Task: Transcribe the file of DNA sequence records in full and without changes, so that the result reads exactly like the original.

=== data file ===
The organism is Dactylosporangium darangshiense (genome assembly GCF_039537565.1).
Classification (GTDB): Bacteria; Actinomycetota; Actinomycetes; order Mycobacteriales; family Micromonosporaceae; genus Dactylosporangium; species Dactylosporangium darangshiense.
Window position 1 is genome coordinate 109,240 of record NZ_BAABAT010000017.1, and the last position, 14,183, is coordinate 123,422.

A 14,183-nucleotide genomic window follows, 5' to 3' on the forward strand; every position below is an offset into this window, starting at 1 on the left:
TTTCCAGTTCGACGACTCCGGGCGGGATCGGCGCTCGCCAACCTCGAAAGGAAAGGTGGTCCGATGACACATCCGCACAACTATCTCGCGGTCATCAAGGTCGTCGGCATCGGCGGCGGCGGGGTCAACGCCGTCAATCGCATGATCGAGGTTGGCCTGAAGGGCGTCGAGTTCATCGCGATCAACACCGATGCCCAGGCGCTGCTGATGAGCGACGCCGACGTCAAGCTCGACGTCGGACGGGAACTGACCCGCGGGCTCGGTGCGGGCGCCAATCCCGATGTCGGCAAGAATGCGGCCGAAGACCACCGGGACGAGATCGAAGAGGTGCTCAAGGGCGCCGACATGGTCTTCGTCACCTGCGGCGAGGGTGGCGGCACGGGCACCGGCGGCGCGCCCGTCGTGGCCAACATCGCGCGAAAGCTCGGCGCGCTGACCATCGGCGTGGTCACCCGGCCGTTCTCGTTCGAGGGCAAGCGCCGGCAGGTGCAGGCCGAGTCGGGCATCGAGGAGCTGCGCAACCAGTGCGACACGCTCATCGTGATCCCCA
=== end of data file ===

The organism is Dactylosporangium darangshiense (genome assembly GCF_039537565.1).
Classification (GTDB): Bacteria; Actinomycetota; Actinomycetes; order Mycobacteriales; family Micromonosporaceae; genus Dactylosporangium; species Dactylosporangium darangshiense.
Window position 1 is genome coordinate 109,240 of record NZ_BAABAT010000017.1, and the last position, 14,183, is coordinate 123,422.

A 14,183-nucleotide genomic window follows, 5' to 3' on the forward strand; every position below is an offset into this window, starting at 1 on the left:
TTTCCAGTTCGACGACTCCGGGCGGGATCGGCGCTCGCCAACCTCGAAAGGAAAGGTGGTCCGATGACACATCCGCACAACTATCTCGCGGTCATCAAGGTCGTCGGCATCGGCGGCGGCGGGGTCAACGCCGTCAATCGCATGATCGAGGTTGGCCTGAAGGGCGTCGAGTTCATCGCGATCAACACCGATGCCCAGGCGCTGCTGATGAGCGACGCCGACGTCAAGCTCGACGTCGGACGGGAACTGACCCGCGGGCTCGGTGCGGGCGCCAATCCCGATGTCGGCAAGAATGCGGCCGAAGACCACCGGGACGAGATCGAAGAGGTGCTCAAGGGCGCCGACATGGTCTTCGTCACCTGCGGCGAGGGTGGCGGCACGGGCACCGGCGGCGCGCCCGTCGTGGCCAACATCGCGCGAAAGCTCGGCGCGCTGACCATCGGCGTGGTCACCCGGCCGTTCTCGTTCGAGGGCAAGCGCCGGCAGGTGCAGGCCGAGTCGGGCATCGAGGAGCTGCGCAACCAGTGCGACACGCTCATCGTGATCCCCA